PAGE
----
Business in Virtual Worlds, Virtual World Platforms

Google Lively: Virtual World Project Killed

Rumors about a move by Google into virtual worlds predicted a, well, world killer, but in the end, Google Lively was the one that got the axe.

Google’s Lively Was Always Under Construction:

CNet reports that the Google Lively blog has announced that it is no longer pursuing the technology. Google reported on its blog:

“”Despite all the virtual high fives and creative rooms everyone has enjoyed in the last four and a half months, we’ve decided to shut Lively down at the end of the year,” Google said on its official blog Wednesday evening. “It has been a tough decision, but we want to ensure that we prioritize our resources and focus more on our core search, ads and apps business.” “

It was clear from the start that Google’s Lively didn’t add anything serious to the virtual world ecosystem. It was kind of like Vivaty, for example, but only 1/20th as good. It was touted as a successor to Second Life but the avatars were little cartoon characters, hardly vehicles for immersion or even, for that matter, much socializing, the avatars were always in other rooms somewhere, and there was little to do – few games to play, or puzzles to sort out, nothing to build, just a lot of embedded youTube videos maybe. Sure, users tried to throw some sex in, but that was quickly squashed.

So now, I guess, one of the many virtual me’s will have to, well, disappear. Or maybe I’ll end up in some sort of virtual Wayback Machine? I’ll miss the blue hair, but then again I have some in inventory somewhere.

Lively’s business model and policy wasn’t particularly well thought out. Take the phishing scams, evidence that Google hadn’t quite thought through the implications of embedded rooms:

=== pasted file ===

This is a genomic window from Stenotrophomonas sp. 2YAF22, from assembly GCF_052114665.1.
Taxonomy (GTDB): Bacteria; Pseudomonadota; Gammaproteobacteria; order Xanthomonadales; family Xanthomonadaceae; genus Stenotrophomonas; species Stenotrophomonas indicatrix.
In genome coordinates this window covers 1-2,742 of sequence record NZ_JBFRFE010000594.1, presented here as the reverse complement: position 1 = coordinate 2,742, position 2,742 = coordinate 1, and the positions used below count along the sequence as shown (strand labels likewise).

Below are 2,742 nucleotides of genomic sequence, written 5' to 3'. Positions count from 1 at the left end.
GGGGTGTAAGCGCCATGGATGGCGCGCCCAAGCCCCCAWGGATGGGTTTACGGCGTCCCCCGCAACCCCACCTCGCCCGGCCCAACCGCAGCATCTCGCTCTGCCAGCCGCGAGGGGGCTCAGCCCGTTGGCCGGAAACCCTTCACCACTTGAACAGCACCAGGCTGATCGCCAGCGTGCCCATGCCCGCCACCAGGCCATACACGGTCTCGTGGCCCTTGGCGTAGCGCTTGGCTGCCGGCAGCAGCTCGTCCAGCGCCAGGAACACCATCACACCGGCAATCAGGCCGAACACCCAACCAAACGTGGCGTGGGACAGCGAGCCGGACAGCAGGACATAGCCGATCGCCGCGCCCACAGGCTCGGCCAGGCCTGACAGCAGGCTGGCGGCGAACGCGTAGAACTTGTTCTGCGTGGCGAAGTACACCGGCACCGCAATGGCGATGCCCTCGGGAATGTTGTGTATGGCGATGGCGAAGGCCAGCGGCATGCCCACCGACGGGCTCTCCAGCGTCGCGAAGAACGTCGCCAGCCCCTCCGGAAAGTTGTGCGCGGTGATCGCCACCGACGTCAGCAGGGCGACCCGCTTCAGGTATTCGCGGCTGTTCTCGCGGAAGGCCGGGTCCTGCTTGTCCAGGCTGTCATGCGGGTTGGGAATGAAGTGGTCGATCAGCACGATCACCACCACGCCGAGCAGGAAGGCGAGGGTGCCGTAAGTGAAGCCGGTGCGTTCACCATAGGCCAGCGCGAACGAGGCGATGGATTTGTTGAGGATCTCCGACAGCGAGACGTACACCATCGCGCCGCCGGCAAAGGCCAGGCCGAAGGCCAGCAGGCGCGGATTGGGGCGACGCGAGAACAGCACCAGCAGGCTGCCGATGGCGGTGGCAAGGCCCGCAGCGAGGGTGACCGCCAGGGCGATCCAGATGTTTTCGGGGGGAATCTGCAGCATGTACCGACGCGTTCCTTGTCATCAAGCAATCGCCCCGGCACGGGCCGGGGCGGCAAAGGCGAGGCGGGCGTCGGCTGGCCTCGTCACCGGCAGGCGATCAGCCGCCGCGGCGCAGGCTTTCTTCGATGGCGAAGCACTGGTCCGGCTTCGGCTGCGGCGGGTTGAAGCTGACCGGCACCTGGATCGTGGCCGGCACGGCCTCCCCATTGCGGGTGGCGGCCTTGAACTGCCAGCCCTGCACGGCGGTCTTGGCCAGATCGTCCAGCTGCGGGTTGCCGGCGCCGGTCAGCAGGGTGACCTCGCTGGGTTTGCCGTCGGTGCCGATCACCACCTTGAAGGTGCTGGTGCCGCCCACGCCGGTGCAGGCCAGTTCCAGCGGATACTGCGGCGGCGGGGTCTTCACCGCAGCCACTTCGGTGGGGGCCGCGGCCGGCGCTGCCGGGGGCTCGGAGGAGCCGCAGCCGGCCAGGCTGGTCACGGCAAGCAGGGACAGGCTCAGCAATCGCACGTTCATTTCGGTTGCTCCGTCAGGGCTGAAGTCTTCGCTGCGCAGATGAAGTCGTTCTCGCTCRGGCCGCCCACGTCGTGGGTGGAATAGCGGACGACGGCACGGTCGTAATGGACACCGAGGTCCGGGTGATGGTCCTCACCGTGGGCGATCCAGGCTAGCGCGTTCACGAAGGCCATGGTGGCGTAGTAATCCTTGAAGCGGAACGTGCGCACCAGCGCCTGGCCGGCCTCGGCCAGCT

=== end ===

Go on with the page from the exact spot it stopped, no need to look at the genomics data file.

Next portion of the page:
“Of course, the fact that Lively rooms are embedded in the browser, and can be further embedded in any site, it means that all Web sites that have Lively rooms want you to access those rooms by entering your username and password into the Google application. With the pop-up input screen, the URL isn’t visible, so it isn’t terribly difficult to replicate the input console in a way that the user doesn’t realize that he’s not entering a Google domain.”

AdSense for Lively didn’t make much more sense, and they started looking like a game:

“Google spilled part of its intentions by announcing its virtual world — or more appropriately virtual room. The company launched Lively by Google earlier this month. Lively by Google would be a natural vehicle for Google’s AdSense for Games product, which could insert ads into the rooms of users. In fact, others expect it to be a proving ground.”

As for user-generated content, they had the idea but it was definitely early days:

Google’s Lively wasn’t ready for prime time. The only thing it had going for it was the Google name. But in a world where “casual” virtual environments pop up like weeds, it’s only the ones that really work, like Vivaty, say, or that have a unique feature or game/social mechanism, that will have the potential for staying power.

In the meantime there’s little to match the immersive Second Life platform. Blue Mars – maybe. But then again, it’s being beat to the punch by Entropia when it comes to quality of graphics, and has a strange business model to boot.

Mycosym – maybe. But it also has an odd business model, and they’ve been talking a lot at the conferences but have been a bit thin on follow-up: not an encouraging sign. Stay under the radar if you’re not ready.

But the surprise virtual world entry is the one that arrived before Google Lively, in my opinion, and that’s Google Earth itself, which is about as comprehensive a virtual world as you can imagine. The only thing missing are avatars. Oh, and objects beyond the building facades. But with a new version of Sketch-Up – who knows, all the pieces of the pipeline are there, aren’t they?

Google has hardly abandoned virtual worlds. They already have one. You can already visit virtual cities, and layer data, and fly through, and explore. The only thing you can’t do, perhaps, is buy shoes and decent hair, and that’s no small thing, but maybe they can port the cartoons over from Lively and we can all meet in virtual Ancient Rome. Empires come and go, and others just relocate.


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